South Africa’s first-place ranking reflected its relatively advanced start-up scene; it led the way in the categories of startup status and business friendliness.

“South Africa is home to one of most developed VC networks and the oldest start-up incubator on the continent, the Cape Innovation and Technology Initiative,” the report states. “The incubator is credited with supporting more than 3,000 entrepreneurs in its two-decade history. With ready access to VC funds, government grants, incubators and tech talent, South Africa is a vision of what other tech ecosystems could become.”

Kenya’s second-place reflected its immense growth in recent years. The East African country boasts the highest numbers of coding schools and is a forerunner in the African fintech space.

Nigeria had the highest volume of start-ups—over 750. South Africa came second, but its startups raised $241 million raised in 2020, compared to Nigeria’s $64.1 million.

The country was missing altogether in the top 10 rankings for categories that are critical to helping a startup thrive beyond its founding, including cost effectiveness and the level of country-wide tech talent. It also only ranked sixth for business friendliness. This highlights the frustrating state of conducting business in Nigeria, where entrepreneurs must contend with stifling government policies, infrastructural issues such as poor internet speed, access and connection, and a host of other systemic challenges.

“Although Lagos is renowned for its start-up ecosystem, there is a significant disconnect between the city’s tech ecosystem, its surroundings and the wider country, which suffers from chronically poor infrastructure and education, and recurring political instability and security issues,” the report highlighted.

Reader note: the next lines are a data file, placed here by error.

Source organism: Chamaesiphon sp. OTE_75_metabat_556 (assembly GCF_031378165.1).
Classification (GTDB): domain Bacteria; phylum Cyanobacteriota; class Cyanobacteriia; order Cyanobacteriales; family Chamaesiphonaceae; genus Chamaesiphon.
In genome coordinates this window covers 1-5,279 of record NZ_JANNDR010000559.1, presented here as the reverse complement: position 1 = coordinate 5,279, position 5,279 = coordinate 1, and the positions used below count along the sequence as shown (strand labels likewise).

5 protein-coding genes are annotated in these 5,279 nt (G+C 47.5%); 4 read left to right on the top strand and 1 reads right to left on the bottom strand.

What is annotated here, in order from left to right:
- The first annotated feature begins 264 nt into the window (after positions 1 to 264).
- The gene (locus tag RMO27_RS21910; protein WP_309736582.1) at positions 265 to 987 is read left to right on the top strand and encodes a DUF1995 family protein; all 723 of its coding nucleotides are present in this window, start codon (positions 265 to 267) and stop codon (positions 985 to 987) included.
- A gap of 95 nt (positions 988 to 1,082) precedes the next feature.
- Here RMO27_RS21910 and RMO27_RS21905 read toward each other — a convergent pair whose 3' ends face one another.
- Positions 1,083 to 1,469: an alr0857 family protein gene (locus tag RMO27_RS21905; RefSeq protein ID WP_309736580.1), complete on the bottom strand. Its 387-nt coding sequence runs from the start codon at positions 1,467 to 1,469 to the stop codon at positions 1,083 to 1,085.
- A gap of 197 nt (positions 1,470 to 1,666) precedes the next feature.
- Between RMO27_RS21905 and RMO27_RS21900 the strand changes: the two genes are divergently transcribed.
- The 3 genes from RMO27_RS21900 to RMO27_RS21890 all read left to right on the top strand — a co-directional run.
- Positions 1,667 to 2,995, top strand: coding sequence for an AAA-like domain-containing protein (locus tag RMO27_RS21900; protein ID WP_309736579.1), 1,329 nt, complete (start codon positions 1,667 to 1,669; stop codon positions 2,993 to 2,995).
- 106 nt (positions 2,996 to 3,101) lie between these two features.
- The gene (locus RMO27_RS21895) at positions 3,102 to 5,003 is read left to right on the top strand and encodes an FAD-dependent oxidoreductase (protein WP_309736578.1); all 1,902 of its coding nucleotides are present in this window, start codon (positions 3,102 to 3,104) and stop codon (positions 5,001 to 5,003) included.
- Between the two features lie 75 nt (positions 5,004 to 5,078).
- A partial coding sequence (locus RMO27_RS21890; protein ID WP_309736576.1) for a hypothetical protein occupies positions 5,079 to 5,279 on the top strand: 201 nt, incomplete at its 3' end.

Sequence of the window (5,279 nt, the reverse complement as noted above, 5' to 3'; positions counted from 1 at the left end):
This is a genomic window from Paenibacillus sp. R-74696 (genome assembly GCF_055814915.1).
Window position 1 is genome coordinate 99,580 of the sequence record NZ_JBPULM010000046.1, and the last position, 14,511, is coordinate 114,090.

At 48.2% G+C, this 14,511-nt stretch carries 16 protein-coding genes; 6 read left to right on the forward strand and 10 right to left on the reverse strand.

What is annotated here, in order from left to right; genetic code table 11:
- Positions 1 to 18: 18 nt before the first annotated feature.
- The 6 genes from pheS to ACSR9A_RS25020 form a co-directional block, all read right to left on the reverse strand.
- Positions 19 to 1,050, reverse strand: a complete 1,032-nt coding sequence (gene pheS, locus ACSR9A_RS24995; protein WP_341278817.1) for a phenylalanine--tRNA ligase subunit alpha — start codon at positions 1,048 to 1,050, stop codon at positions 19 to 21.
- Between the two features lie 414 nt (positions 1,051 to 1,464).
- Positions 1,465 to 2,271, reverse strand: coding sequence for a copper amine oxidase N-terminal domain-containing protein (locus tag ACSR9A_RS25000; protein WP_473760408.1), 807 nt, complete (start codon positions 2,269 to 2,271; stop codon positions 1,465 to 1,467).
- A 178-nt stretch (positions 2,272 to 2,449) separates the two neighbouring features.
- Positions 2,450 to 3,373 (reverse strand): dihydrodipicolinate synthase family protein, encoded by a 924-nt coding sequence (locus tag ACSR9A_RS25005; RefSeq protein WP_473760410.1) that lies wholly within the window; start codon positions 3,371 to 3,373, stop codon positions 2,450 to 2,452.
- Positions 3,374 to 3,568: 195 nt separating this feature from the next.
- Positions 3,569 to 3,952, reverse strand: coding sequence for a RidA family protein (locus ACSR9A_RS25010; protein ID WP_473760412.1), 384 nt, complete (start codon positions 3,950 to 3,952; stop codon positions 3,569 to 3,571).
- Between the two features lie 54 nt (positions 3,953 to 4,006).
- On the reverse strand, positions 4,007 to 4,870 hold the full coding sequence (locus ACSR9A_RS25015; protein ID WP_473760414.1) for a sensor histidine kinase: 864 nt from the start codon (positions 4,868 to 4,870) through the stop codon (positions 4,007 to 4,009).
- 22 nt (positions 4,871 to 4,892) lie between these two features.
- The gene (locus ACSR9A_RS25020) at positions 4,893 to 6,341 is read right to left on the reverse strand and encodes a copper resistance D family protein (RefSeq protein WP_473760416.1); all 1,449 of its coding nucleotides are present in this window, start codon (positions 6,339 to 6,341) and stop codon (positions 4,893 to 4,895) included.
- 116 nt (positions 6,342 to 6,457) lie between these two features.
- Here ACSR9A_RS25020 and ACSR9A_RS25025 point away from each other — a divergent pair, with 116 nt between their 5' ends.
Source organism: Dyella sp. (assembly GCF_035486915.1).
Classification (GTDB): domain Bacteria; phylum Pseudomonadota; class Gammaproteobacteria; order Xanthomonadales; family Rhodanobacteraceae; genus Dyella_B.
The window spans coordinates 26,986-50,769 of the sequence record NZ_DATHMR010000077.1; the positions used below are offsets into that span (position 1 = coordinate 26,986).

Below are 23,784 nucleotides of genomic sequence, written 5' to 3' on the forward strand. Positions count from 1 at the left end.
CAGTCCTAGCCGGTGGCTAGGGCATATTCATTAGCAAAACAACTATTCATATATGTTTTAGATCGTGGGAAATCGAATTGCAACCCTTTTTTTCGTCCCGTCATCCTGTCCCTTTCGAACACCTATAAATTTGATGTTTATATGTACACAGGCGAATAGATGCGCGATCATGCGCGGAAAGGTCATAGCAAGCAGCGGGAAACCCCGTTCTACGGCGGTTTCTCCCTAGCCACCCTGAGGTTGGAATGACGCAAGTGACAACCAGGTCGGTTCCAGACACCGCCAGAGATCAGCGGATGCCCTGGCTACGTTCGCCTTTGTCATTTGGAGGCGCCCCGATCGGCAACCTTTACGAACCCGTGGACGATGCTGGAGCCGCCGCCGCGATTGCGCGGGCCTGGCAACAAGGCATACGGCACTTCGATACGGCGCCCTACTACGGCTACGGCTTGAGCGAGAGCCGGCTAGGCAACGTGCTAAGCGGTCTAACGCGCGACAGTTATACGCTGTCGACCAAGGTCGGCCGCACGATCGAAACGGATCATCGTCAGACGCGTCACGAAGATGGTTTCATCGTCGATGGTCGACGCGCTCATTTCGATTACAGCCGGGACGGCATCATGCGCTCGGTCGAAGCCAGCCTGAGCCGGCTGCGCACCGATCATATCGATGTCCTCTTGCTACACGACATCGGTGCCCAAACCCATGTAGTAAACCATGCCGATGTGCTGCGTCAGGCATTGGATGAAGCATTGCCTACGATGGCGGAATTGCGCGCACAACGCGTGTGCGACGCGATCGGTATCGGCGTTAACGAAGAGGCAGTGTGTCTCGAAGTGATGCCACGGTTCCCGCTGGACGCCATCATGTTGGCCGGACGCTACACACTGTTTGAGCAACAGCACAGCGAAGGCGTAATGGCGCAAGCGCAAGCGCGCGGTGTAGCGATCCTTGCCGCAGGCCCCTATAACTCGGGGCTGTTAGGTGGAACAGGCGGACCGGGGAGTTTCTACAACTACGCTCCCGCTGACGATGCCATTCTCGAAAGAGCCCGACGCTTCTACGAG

Countries such as Morocco and Tunisia were praised for enacting reforms that have supported startup growth. Morocco won out in connectivity for its plans to improve the country’s digital infrastructure. Tunisia’s 2018 startup act, which positioned science and technology at the heart of its goals for economic transformation, was praised for inspiring similar acts in other Africa countries.

In Nigeria, by comparison, promising start-ups who have the potential to contribute significantly to the economy have had to stop operations due to the rapidly shifting position of the government. Bike-hailing apps, popular alternatives to Lagos’s traffic jams and poorly maintained road network, were banned last year for safety and security reasons by the Lagos state government; while the Central Bank of Nigeria has cracked down on crypto startups. These moves have prompted business leaders to approach the government for a more consistent regulatory approach.

“This challenging environment prevents Nigeria from excelling,” the report’s authors state.

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